Federalism

  • June 24, 2011
    Guest Post

    By Elizabeth B. Wydra, Chief Counsel, Constitutional Accountability Center. This analysis is cross posted at CAC’s Text & History blog.


    Two years ago in Wyeth v. Levine, the Supreme Court refused to allow federal food and drug law to displace state consumer-safety law.  Instead, the Court held that Diana Levine, a Vermont musician whose arm had to be amputated after Levine suffered adverse effects from Wyeth’s brand-name drug, Phenergan, could hold the drug manufacturer liable under state failure-to-warn laws—laws which hold drug and other manufacturers responsible for inadequate safety labels.  Yesterday, in a 5-4 ruling, the Supreme Court held in PLIVA, Inc. v. Mensing that generic drug manufacturers may not be sued under state failure-to-warn law because it would be “impossible” for the generic drug manufacturers to comply with both state failure-to-warn law and federal law.  Given the nearly identical storylines, how did the Supreme Court come up with a happy ending for consumers in Wyeth but a happy ending for big business in PLIVA?

    To be sure, there are important differences between the labeling laws for brand-name and generic drugs.  Federal law, for example, requires a generic drug to carry the same label as the brand-name drug it replicates.  But this “duty of sameness” for generic manufacturers is tempered by a duty under federal law to report problems with generic drugs.  So, while generic drug manufacturers cannot unilaterally change their labels, they can—and must—approach the FDA to seek to revise a drug’s label when they have reasonable evidence of a serious problem with the drug.  Such a label change would then go into effect for both brand-name and generic drugs. There is no guarantee, of course, that the FDA will act based on the information provided by the generic drug manufacturer, but the manufacturer’s attempt to achieve a safe and adequate warning label would nonetheless likely serve as a defense to state liability.  In other words, if the generic manufacturer did what it could under federal law, a state failure-to-warn claim should be preempted by federal law because it would be impossible for the manufacturer to comply with both federal and state law.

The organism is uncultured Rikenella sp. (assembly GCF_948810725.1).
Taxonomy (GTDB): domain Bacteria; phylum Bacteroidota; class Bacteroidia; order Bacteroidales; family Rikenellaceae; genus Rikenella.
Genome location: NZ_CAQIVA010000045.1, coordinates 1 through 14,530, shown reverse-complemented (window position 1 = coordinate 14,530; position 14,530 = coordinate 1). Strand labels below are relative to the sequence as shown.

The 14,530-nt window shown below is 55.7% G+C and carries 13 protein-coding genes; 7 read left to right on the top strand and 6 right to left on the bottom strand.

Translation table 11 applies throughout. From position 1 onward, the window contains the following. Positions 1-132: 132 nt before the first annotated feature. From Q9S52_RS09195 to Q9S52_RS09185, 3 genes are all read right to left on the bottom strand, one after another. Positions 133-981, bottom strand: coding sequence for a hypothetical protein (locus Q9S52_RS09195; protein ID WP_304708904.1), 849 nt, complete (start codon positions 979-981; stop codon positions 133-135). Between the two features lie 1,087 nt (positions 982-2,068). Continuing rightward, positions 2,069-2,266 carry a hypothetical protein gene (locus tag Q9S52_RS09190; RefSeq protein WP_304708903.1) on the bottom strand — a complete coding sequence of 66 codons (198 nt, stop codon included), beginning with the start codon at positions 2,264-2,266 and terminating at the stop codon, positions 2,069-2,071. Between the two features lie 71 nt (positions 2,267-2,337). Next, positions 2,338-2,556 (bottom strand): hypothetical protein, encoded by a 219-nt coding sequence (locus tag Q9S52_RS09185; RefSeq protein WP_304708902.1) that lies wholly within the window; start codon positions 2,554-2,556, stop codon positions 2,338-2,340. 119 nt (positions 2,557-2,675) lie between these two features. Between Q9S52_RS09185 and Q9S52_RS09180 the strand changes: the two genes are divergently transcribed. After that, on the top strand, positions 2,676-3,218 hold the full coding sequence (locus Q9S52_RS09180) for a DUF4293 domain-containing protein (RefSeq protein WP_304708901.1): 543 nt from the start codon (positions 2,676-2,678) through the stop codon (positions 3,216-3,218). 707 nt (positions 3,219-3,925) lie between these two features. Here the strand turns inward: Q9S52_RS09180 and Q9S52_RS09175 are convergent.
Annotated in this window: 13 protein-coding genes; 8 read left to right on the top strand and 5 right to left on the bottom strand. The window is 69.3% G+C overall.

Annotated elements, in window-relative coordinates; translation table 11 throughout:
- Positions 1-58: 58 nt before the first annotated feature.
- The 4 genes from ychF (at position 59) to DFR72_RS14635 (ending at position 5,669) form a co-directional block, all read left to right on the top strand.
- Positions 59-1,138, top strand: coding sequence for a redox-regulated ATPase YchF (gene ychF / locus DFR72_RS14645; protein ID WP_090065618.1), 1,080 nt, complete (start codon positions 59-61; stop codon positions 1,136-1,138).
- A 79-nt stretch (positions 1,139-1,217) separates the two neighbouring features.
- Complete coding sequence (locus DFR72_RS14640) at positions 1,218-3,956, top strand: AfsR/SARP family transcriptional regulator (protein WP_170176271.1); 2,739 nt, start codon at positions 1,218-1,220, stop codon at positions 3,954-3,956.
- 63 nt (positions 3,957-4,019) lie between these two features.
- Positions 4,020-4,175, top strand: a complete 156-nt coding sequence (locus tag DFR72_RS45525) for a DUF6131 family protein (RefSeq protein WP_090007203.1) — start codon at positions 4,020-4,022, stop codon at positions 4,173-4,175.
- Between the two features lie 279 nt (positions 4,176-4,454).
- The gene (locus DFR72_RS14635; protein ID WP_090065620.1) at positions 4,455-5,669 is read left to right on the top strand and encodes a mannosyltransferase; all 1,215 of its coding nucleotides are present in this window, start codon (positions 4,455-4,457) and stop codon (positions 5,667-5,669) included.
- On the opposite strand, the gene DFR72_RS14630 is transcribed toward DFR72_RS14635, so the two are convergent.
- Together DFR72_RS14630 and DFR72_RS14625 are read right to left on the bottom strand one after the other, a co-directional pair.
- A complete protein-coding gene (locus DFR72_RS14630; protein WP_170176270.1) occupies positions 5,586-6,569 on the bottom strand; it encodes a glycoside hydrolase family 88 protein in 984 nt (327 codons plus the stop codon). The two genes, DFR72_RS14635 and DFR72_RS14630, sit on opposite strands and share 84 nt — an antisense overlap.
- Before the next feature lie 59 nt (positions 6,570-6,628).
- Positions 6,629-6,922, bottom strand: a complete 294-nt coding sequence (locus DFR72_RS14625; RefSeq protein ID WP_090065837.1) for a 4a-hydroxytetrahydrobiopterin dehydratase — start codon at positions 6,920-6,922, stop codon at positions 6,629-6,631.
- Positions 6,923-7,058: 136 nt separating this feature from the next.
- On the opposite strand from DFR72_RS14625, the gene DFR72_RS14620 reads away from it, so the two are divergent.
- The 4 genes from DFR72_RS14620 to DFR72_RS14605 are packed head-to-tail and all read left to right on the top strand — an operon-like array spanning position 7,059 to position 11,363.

But if a generic drug manufacturer doesn’t even try to comply with federal drug safety law and state failure-to-warn standards, it is difficult to see how it is “impossible” for the manufacturer to comply with both sets of laws.  As Justice Sotomayor explained in her PLIVA dissent, “because federal law affords generic manufacturers a mechanism for attempting to comply with their state-law duties to warn, . . . federal law does not categorically pre-empt state-law failure-to-warn claims against generic manufacturers.”  

    For the majority, led by Justice Thomas, to find impossibility preemption in this context is to twist the word “impossibility” beyond recognition.

  • June 22, 2011

    Several of the nation’s top constitutional experts engaged in a robust discussion on what the U.S. Constitution means and how to interpret it, during the opening plenary discussion at the American Constitution Society’s Tenth Anniversary National Convention.

    ACS Board Chair Geoffrey R. Stone, a law professor at the University of Chicago, kicked off the discussion by offering a new way of framing constitutional interpretation, as articulated in a recent article in Democracy: A Journal of Ideas he coauthored with University of North Carolina law professor William Marshall, entitled “The Framers’ Constitution.”

    In the article, Stone and Marshall lay out their vision for interpreting the Constitution as the Framers intended, recognizing that the Framers were “visionaries” and not “timid men” who would have viewed originalists’ vision that “any particular moment’s understanding of the meaning of the Constitution’s open-ended provisions should be locked into place” as wrongheaded.

    “As men of the Enlightenment, [the Framers] believed that just as reason, observation and experience would enable us to gain greater understanding over time into questions of biology, physics, economics and human nature, so, too, would they enable us to learn more over time about the content and meaning of the broad principles they had enshrined in our Constitution,” Stone explained in his remarks.

  • May 11, 2011
    Guest Post

    By Rochelle Bobroff, Directing Attorney, Herbert Semmel Federal Rights Project, National Senior Citizens Law Center